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The initial analysis will begin with an attempt to determine approximate altitudes associated with each of the points. To do this, we need to obtain a reference angle that can be scaled to each of the points. Thankfully such a reference angle is easily obtained by using the westernmost summit of the Kvanangstinder mountains identified at point A in the following image.
Using Google Earth, we obtain an elevation of 718 metres and a distance of 13,800 kms from the Skjervoy observer to this summit. Some simple trigonometry yields an observation angle of 2.96 degrees - this will become our reference elevation angle that we can subsequently scale to obtain elevation angles for points B through F.
Originally posted by Gordi The Drummer
I have a quick question for the more technically minded ATSers...
Given that a "perfect" spiral was observed from many different angles, and that a missile, tumbling or otherwise, cannot realistically reproduce this effect, from all of those angles of observation,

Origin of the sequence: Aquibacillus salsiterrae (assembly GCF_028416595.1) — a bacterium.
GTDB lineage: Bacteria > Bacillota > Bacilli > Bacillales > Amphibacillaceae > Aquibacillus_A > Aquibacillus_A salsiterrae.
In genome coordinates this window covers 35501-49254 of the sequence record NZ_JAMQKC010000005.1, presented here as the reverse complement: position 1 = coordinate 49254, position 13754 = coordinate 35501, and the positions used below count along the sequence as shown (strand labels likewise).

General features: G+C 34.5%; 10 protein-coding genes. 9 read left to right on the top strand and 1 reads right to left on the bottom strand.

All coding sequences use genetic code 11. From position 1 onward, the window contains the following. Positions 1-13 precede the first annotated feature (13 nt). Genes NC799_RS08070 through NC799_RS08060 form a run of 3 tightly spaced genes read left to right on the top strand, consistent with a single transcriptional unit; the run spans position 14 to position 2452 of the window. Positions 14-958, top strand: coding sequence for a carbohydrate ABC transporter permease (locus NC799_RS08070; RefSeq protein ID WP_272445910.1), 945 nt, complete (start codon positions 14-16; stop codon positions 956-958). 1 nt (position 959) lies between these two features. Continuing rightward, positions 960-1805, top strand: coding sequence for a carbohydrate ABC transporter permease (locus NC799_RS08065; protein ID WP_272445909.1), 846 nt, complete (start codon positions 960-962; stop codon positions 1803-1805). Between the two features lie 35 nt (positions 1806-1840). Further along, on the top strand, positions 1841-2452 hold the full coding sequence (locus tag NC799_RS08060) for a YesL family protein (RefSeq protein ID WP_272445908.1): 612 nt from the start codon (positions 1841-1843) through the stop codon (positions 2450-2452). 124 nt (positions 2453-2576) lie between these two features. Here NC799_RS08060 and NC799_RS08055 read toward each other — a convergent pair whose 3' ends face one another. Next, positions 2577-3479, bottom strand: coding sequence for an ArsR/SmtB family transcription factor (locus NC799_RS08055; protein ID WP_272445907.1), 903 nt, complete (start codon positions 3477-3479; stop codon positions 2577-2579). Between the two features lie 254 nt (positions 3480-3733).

Is there a 3-dimensional phenomenon, possibly in the form of a spherical "field" of energy, which could replicate a visible spiral, from any angle of observation? I'm thinking of some kind of oscillating wave or particle stream which actually follows a 3-D trajectory, forming a sphere, but which when observed directly, in this case from various locations on the ground, looks like a circular spiral pattern?
[edit for spelling!]
[edit on 1-2-2010 by Gordi The Drummer]
Originally posted by EvolvedMinistry
reply to post by PhotonEffect
Here's a few...
Another take on the same thing...